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"To be the best that we can be."


October 2017

 This policy takes guidance from the DFE Policy – ‘Charging for School Activities’ which has been recently revised. Sections 449-462 of the Education Act 1996 set out the law on charging for school activities in schools maintained by local authorities in England. This guidance complements the information given in “A Guide to the Law for School Governors” (Chapter 23) and reflects the terms of the Education Act 1996.

This Policy will be reviewed on an annual basis by the Governing Body’s Resources Committee and will be adjusted in line with new Government or Local Authority recommendations. It sets out the School’s position on charges, remissions.

 Voluntary Contributions and Responsibilities of Staff

Nothing in legislation prevents a Governing Body or Local Authority from asking for voluntary contributions that would benefit the School or any School activities and the School will invite parents and others from time to time to make voluntary contributions to enable the provision of activities and visits which may not otherwise be possible. If the activity cannot be funded without voluntary contributions, this will be made clear to parents at the outset. The Governing Body or Headteacher will make it clear to parents that there is no obligation to make any contribution. No student will be excluded from an activity because his or her parents are unwilling or unable to pay. However, if insufficient voluntary contributions are raised to fund a visit, it may not go ahead. Staff organising visits should make this clear to parents. Staff organising a trip will make it clear to parents at the outset what their policy for allocating places on the visit will be.

Activities outside of normal lesson times and not within the National Curriculum (ranging from before and after school clubs to school matches) are classed as ‘optional extras’. Parents may be asked to meet the full cost of these activities. In the case of residential experiences, every effort will be made to offer value for money but the cost might be quite high. It is intended that School-based extra-curricular activities should be free or very low cost. The School will do its best to offer assistance or remission of charges in any case where there is hardship.
For activities during normal School hours and/or within the National Curriculum, parents may be asked to make a voluntary contribution to cover the cost of the activity to enable it to go ahead. Such visits are likely to include visits to places of educational interest.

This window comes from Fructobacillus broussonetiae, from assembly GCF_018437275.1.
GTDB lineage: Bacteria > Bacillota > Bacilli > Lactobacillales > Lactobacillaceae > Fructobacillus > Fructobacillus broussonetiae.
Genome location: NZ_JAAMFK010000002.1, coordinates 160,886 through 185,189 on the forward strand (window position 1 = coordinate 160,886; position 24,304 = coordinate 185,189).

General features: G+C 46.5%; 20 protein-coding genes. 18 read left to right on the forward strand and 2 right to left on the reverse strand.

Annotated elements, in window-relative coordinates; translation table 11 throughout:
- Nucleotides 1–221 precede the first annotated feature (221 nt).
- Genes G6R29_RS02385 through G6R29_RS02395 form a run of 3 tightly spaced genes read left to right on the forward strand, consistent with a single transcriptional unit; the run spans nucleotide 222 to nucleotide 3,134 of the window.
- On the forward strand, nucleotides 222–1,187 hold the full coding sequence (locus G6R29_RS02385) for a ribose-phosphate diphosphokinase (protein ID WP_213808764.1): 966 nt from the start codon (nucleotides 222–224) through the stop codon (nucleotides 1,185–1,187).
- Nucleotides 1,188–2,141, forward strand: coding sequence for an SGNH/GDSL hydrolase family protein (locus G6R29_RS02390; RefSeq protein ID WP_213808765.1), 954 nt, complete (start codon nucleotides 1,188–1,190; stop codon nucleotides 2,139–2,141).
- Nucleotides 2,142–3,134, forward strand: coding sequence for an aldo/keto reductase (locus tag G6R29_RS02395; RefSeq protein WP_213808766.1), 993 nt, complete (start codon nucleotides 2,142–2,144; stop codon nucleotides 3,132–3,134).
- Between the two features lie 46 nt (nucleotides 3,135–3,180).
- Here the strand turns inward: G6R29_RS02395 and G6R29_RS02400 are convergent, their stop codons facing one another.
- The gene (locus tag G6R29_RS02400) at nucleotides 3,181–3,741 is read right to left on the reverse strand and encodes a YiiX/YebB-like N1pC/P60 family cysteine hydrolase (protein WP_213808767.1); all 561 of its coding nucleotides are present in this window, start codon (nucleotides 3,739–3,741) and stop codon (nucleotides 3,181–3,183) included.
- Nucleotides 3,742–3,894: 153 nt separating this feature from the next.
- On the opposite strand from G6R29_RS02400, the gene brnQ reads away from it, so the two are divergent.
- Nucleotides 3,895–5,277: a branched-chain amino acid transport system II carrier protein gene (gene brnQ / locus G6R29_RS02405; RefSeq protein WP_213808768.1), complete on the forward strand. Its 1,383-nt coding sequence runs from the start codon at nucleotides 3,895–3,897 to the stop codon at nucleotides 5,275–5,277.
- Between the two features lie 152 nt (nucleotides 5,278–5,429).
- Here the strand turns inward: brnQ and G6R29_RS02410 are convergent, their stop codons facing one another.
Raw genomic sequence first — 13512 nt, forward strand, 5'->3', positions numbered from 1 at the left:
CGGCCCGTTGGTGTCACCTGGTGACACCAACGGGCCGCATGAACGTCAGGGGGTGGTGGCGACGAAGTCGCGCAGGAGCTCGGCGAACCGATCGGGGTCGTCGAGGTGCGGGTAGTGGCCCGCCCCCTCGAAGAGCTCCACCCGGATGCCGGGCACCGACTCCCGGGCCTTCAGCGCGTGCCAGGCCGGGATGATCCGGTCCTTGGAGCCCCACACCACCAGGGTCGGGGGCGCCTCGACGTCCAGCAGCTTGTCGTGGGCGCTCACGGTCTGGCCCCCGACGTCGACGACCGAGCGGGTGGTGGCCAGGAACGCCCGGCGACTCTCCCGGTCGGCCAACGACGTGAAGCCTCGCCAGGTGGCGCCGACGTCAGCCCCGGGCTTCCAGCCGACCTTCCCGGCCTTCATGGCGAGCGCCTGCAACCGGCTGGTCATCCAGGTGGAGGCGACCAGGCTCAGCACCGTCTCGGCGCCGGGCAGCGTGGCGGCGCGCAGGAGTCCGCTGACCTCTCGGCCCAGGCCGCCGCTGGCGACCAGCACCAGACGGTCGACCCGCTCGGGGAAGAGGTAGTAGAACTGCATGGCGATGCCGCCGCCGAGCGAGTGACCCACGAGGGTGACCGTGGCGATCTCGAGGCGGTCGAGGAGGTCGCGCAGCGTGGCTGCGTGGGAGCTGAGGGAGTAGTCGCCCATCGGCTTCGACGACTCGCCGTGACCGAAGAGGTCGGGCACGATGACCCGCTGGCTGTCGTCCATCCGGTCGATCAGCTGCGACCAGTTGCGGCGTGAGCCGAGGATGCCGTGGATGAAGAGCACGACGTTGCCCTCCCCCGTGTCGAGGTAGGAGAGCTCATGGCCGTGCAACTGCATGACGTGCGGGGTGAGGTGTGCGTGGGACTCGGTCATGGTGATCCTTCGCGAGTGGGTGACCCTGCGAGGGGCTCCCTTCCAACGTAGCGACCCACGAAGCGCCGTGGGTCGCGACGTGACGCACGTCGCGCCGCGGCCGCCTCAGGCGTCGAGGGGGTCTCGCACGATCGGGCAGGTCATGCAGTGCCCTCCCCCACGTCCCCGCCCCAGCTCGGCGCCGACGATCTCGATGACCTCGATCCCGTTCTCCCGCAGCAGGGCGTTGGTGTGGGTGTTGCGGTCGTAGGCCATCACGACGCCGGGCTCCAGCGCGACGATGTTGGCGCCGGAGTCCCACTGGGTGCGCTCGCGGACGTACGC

When making requests for voluntary contributions to School funds, parents will not be made to feel pressurised into paying as it is not compulsory.
Charges and contributions should cover the anticipated costs. If contributions from an activity exceed the actual cost, the School will refund surpluses of £1.00 or more per student. A charge may include an allowance for the cost of staff from the School who supervise optional extra activities if those staff have been specifically asked to cover the activity as an ‘optional extra’.
Parents may be asked to meet the costs of private music tuition in full, where tuition is given either to an individual student or to students in small groups. General fundraising and sponsorship may be used to permit additional activities.


Charging Structure

For residential courses during the time of normal School hours, parents can be asked to meet the full cost of board and lodging, and to make a voluntary contribution towards any travel expenses. The School will meet the costs for students whose parents receive the income support benefits, where it is still possible for the visit to go ahead. The School will do its best to offer assistance and remissions in any case where there is hardship.
Parents may be charged for some or all of the cost of damage to School property where this has been intentional. Parents will be expected to meet some or all of the cost for replacing lost or damaged books or equipment.
The School sometimes sells materials to parents such as commercially produced revision guides. The prices set will be based on their cost to the School of supplying such items
Activities and Visits
If the number of School sessions taken up by the visit is equal to or greater than 50% of the number of half days spent on the visit, it is deemed to have taken place during normal School hours (even if some activities take place late in the evening). Whatever the starting and finishing times of the day, regulations require that a school day be divided into two sessions: a ‘half day’ means any period of 12 hours ending with noon or midnight on any day. Time spent on travel counts in this calculation if the travel itself occurs during School hours. Activities during normal School hours may only involve a request for a voluntary contribution; parents may be charged an amount to cover the costs incurred to the School for activities mainly taking place outside of School hours.